Marion Meadmore (née Ironquill), OC, Ojibwe-Cree, one of the first Indigenous female lawyers in Canada, newspaper editor, community activist, founder and co-founder of national and Prairie Indigenous organizations (born in 1936 on the Peepeekisis reserve near Balcarres, SK.) She helped create the National Indian Council and co-founded the National Indigenous Council of Elders and the Indigenous Bar Association of Canada.
Early Life and Education
Marion Ironquill was born to a Cree mother (Helen) and Ojibwe father (Joseph). She grew up on her family’s farm in Saskatchewan. Her father, a chief, was known to invite struggling neighbours to stay with them until their situation improved. From him, Ironquill learned: “We’re here to look after people.”
She raised their three boys for almost 20 years before returning to the University of Manitoba to get a law degree.
Community and Political Work
Indian and Métis Friendship Centre
Marion Meadmore helped establish the Indian and Métis Friendship Centre in 1959 as a gathering place for urban Indigenous people around Winnipeg. The first of its kind in Canada, the centre became a model for others across the country. (See also Friendship Centres.)
The centre’s newspaper, The Prairie Call, launched in 1961 and featured Indigenous writings and events. As editor, Meadmore used the paper to discuss human rights issues and the realities of urban life, to build community and address Indigenous peoples’ legal and socio-economic challenges.
This Secret Life of Canada episode explains the history of Friendship Centres, an essential part of urban Indigenous life across the country.
Note: The Secret Life of Canada is hosted and written by Falen Johnson and Leah Simone Bowen and is a CBC original podcast independent of The Canadian Encyclopedia.
National Indian Council
With five others, Meadmore formed a committee in 1954 that became the National Indian Council (NIC) in 1961. This council was an important forerunner in national Indigenous political organization. Meadmore was elected secretary treasurer of NIC in 1962. When the council closed in 1967, it split into two associations — the National Indian Brotherhood (which went on to become the Assembly of First Nations in 1982) and the Native Council of Canada (which became the Congress of Aboriginal Peoples in 1993).
Work in Housing
Meadmore was appointed to the National Council of Welfare in 1970. That year, she co-founded the non-profit Kinew Housing. Sponsored by the Indian and Métis Friendship Centre, the organization advocated for a social housing policy and sought cooperation between private funders and the government body, Canada Mortgage and Housing Corporation. The non-profit bought older houses at favourable prices in safe neighbourhoods close to good schools. Indigenous workers renovated the homes that Kinew then offered to Indigenous peoples at reasonable rates.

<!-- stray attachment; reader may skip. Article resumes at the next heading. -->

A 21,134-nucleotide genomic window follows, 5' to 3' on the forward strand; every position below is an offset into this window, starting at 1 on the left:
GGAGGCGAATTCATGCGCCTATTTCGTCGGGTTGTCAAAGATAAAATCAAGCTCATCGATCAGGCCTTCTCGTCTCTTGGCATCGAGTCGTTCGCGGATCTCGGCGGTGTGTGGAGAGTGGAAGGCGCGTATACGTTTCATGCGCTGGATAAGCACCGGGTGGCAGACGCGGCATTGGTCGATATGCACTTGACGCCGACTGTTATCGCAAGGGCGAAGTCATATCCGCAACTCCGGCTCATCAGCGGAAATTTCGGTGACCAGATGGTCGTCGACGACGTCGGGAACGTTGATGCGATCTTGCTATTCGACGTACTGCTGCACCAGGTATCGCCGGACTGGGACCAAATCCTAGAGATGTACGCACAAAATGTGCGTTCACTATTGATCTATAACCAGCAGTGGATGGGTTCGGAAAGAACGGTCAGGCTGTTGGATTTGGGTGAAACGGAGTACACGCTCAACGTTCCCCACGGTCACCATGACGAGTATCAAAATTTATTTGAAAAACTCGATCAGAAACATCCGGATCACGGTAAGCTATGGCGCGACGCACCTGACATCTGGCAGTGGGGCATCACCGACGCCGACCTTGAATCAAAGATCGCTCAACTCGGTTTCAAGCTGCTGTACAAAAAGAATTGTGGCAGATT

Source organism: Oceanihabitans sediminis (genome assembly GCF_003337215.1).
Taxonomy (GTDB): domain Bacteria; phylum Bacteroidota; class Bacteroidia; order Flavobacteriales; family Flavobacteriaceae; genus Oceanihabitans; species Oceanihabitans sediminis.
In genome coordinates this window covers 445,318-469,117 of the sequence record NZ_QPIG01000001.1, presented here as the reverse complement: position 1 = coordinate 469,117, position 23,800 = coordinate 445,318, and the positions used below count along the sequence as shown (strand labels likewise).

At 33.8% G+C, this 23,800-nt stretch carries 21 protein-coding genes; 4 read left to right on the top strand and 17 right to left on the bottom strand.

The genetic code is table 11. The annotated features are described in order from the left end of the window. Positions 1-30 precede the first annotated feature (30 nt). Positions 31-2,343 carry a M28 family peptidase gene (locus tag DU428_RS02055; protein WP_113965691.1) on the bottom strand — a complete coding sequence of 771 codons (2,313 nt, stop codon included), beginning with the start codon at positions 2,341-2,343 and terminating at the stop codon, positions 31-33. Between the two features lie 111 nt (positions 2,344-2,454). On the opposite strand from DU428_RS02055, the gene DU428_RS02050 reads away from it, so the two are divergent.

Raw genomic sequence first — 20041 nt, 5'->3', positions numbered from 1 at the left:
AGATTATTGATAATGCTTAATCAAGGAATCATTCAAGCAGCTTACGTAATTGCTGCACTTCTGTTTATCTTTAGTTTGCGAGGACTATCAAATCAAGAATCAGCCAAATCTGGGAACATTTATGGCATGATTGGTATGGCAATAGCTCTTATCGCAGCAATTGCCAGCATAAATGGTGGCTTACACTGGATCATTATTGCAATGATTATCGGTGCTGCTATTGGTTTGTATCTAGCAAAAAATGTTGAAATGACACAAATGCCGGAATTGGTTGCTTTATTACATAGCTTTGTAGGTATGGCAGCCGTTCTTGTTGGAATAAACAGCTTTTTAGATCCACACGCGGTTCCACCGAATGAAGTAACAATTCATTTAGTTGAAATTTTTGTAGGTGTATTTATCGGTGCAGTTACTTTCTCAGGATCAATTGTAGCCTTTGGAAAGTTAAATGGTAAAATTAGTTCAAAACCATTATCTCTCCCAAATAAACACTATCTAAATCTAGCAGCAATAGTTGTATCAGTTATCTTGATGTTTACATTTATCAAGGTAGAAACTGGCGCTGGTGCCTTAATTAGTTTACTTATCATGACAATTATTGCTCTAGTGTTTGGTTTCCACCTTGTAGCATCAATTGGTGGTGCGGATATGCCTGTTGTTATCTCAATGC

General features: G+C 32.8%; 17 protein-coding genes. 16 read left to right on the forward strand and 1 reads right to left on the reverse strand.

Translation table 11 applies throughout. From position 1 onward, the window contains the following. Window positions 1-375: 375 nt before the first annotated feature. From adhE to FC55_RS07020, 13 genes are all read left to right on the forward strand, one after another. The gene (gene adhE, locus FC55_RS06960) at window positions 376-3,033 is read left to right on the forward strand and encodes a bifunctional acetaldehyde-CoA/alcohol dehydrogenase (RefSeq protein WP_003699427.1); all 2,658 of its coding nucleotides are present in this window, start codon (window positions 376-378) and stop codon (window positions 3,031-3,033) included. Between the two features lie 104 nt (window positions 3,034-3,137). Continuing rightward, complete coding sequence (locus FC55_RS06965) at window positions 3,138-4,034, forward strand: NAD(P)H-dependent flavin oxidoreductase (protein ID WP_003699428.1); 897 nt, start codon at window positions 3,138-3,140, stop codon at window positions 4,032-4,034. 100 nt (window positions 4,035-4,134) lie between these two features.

Meadmore’s work with Kinew partly influenced her return to school to pursue law. Meadmore sought to better understand how the law impacted business and economic development programs.
Law Career Highlights
Meadmore received her law degree in 1977 at the University of Manitoba. She graduated in the same class as Ovide Mercredi, who later became national chief of the Assembly of First Nations.
Meadmore worked at Legal Aid Manitoba, practicing criminal and family law, then opened Winnipeg’s first all-female law firm, focusing on corporate law. She co-founded the Canadian Indian Lawyers Association, known today as the Indigenous Bar Association of Canada.
Work in Indigenous Business
In 1982, Meadmore stopped practising law and started the Indian Business Development Group to encourage growth in Indigenous businesses. In 1988, she started a business called Arrowfax Canada that worked to publish directories of Indigenous organizations in Canada. It operated until 2004.
Meadmore is a founder of the National Indigenous Council of Elders (NICE). They strive to help Indigenous peoples in Canada operate successful businesses without government funding. NICE encourages the Indigenous management of funds as well as Indigenous solutions to relevant social issues.
Truth and Reconciliation
As a residential school survivor, Meadmore appeared before the national Truth and Reconciliation Commission, created to hear and document survivors’ experiences to aid in collective and personal healing and reconciliation with non-Indigenous society. She described how her decade at a church-run school devalued her ancestry and eroded her identity, leaving her feeling alienated from both Indigenous and non-Indigenous worlds.
In social welfare, law and business, Meadmore has helped created influential Indigenous organizations that strive to build community, equality and financial independence for Indigenous people on the Prairies and across Canada.